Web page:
It's George's fault that I never sang. Freckle-faced, hair-licked, musical-fingered George. Starting in first grade, I sat behind him in the alto row in music class, and that remained my place for eight years of grammar school. He was Mr. Perfect Pitch, the kid who could play "Flight of the Bumblebee" on the piano. I'd open my mouth to sing, and he'd turn around and snap, "You're flat. You're flat."

"I've been workin' on the railroad," I'd begin.


"You're flat," I'd hear from the seat in front of me.

Pretty early on, I learned to lip-sync.


There are others like me, people who sing in the car - but only alone with the windows up - maybe quietly in church if there are several hundred other voices to hide behind. Never with any volume, mortified at the thought of being heard.

They should all get over it. Belting one out, it turns out, is good for us.

Where to belt, and with whom, can be a problem. Sure, every city has singing teachers, but what about people who aren't as much interested in learning vocal techniques as they are in inclusive, nonjudgmental group singing? The pickings are slim - an occasional workshop, a church choir that doesn't require auditions, a local karaoke bar.

But at Breitenbush Hot Springs in Oregon, I found a spring workshop called "How to Sing in the Shower." Billed as a kind of retreat for amateur singers, as well as a haven for nonsingers who wanted to sing, it filled the bill for eight of us who came together - guided by a teacher who had breathing suggestions, volume tips and lots of encouragement.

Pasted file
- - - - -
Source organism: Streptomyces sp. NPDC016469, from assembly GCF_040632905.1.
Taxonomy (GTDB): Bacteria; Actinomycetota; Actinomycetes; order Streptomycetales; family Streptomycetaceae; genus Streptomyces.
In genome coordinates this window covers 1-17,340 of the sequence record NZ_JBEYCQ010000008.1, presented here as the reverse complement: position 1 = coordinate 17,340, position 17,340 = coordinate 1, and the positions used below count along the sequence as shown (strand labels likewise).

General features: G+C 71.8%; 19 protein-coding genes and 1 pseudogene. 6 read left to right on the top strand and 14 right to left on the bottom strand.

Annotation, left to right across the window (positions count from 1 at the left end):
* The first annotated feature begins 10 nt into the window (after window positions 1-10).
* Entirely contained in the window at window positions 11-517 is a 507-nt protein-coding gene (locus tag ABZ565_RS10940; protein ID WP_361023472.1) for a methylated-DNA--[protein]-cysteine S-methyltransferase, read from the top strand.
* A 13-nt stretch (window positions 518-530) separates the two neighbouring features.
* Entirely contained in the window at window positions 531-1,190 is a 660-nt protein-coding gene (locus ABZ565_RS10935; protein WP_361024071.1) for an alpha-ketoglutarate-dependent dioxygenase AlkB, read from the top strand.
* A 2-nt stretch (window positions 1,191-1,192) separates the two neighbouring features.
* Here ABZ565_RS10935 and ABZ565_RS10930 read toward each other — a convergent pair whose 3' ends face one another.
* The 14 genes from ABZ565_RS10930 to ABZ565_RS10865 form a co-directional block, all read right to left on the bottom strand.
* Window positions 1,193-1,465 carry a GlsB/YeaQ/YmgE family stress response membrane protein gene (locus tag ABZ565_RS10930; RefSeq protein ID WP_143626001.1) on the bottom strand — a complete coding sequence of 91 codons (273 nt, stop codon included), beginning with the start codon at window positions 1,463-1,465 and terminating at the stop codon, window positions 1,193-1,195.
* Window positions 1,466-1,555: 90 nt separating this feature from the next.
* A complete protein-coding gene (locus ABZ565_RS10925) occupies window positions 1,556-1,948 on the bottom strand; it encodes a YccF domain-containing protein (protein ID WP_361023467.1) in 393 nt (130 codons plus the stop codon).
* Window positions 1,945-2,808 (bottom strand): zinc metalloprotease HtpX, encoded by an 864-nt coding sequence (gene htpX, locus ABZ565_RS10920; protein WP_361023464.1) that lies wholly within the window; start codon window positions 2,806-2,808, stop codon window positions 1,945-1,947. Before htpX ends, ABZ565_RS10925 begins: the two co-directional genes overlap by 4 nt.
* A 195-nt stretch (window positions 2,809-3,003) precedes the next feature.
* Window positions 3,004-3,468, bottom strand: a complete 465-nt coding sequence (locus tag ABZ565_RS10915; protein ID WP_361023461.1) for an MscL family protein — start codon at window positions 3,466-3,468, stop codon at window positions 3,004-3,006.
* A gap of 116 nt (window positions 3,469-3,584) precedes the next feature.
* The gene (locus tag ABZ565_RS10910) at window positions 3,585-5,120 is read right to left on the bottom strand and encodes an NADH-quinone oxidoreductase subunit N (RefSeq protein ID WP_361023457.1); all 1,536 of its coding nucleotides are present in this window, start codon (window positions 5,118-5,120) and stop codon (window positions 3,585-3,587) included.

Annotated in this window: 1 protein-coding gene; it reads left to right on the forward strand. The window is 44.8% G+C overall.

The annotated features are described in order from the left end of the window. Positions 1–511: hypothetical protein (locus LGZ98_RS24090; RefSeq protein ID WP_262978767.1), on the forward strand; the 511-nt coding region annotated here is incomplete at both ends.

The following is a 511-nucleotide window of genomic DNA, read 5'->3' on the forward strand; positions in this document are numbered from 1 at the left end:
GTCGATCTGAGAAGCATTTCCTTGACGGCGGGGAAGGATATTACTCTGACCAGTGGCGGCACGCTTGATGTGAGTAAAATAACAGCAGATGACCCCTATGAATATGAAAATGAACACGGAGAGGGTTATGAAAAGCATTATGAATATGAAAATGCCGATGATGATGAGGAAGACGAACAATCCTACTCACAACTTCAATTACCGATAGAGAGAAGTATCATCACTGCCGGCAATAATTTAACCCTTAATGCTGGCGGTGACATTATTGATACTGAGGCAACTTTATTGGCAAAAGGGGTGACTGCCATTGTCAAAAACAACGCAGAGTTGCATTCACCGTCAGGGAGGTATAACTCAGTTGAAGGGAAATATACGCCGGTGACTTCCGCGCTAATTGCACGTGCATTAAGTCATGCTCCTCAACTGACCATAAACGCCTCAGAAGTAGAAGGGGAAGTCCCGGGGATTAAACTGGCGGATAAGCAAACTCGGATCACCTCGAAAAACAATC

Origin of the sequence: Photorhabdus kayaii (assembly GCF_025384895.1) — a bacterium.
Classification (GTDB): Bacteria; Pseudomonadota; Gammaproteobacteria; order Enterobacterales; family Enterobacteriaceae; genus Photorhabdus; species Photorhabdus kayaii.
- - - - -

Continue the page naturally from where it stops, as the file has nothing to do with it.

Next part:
It makes intuitive sense that singing is psychologically sound -that it can elevate one's mood or provide an outlet for sadness. But a growing body of science shows that not only is singing mentally healthful, it's also physically good for you.

Singing can improve the body's immune response. In elderly people, it can reduce the use of prescription drugs, doctor visits and emergency room care. The conscious breathing from the diaphragm involved in singing can reduce stress.

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"Stress affects the immune system," says Robert Beck, a professor at the University of California, Irvine who has studied singing's effects. "If you feel good about what you're doing, the immune system recovers and gets a boost."


It was with high hopes and nary a goal of Broadway stardom that I headed to Oregon. If it was too late to sing for my own babies, now out of college and married, it wasn't too late to sing to my children's children.

That's a fairly typical motivator, says Cathleen Wilder, our workshop teacher. "A lot of people, right around their 50th birthday, decide they want to sing," she says. "They tell me they want to sing to their grandchildren."